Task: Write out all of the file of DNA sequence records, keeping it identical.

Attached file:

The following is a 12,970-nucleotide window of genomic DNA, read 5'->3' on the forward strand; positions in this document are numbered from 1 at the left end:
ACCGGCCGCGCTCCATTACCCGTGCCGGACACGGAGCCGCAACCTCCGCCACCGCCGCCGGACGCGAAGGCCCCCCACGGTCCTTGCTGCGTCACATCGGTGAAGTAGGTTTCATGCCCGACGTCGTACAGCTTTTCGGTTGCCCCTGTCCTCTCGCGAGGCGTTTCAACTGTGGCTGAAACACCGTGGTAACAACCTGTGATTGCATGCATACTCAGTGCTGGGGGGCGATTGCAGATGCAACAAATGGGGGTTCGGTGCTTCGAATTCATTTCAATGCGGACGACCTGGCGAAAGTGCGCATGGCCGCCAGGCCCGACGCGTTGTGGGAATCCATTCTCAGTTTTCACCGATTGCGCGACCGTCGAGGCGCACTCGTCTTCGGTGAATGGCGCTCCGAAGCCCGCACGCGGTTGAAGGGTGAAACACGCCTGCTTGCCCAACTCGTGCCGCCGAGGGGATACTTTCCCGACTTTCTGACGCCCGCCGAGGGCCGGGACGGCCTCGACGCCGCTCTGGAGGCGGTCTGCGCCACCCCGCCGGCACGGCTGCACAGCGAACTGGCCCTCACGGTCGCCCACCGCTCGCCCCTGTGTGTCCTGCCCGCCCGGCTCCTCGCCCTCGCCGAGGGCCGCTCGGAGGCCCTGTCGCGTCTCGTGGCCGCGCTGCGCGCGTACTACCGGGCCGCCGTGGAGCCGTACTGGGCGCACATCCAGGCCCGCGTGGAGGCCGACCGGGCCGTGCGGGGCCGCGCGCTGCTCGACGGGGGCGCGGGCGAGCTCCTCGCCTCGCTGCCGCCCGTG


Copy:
The following is a 12,970-nucleotide window of genomic DNA, read 5'->3' on the forward strand; positions in this document are numbered from 1 at the left end:
ACCGGCCGCGCTCCATTACCCGTGCCGGACACGGAGCCGCAACCTCCGCCACCGCCGCCGGACGCGAAGGCCCCCCACGGTCCTTGCTGCGTCACATCGGTGAAGTAGGTTTCATGCCCGACGTCGTACAGCTTTTCGGTTGCCCCTGTCCTCTCGCGAGGCGTTTCAACTGTGGCTGAAACACCGTGGTAACAACCTGTGATTGCATGCATACTCAGTGCTGGGGGGCGATTGCAGATGCAACAAATGGGGGTTCGGTGCTTCGAATTCATTTCAATGCGGACGACCTGGCGAAAGTGCGCATGGCCGCCAGGCCCGACGCGTTGTGGGAATCCATTCTCAGTTTTCACCGATTGCGCGACCGTCGAGGCGCACTCGTCTTCGGTGAATGGCGCTCCGAAGCCCGCACGCGGTTGAAGGGTGAAACACGCCTGCTTGCCCAACTCGTGCCGCCGAGGGGATACTTTCCCGACTTTCTGACGCCCGCCGAGGGCCGGGACGGCCTCGACGCCGCTCTGGAGGCGGTCTGCGCCACCCCGCCGGCACGGCTGCACAGCGAACTGGCCCTCACGGTCGCCCACCGCTCGCCCCTGTGTGTCCTGCCCGCCCGGCTCCTCGCCCTCGCCGAGGGCCGCTCGGAGGCCCTGTCGCGTCTCGTGGCCGCGCTGCGCGCGTACTACCGGGCCGCCGTGGAGCCGTACTGGGCGCACATCCAGGCCCGCGTGGAGGCCGACCGGGCCGTGCGGGGCCGCGCGCTGCTCGACGGGGGCGCGGGCGAGCTCCTCGCCTCGCTGCCGCCCGTG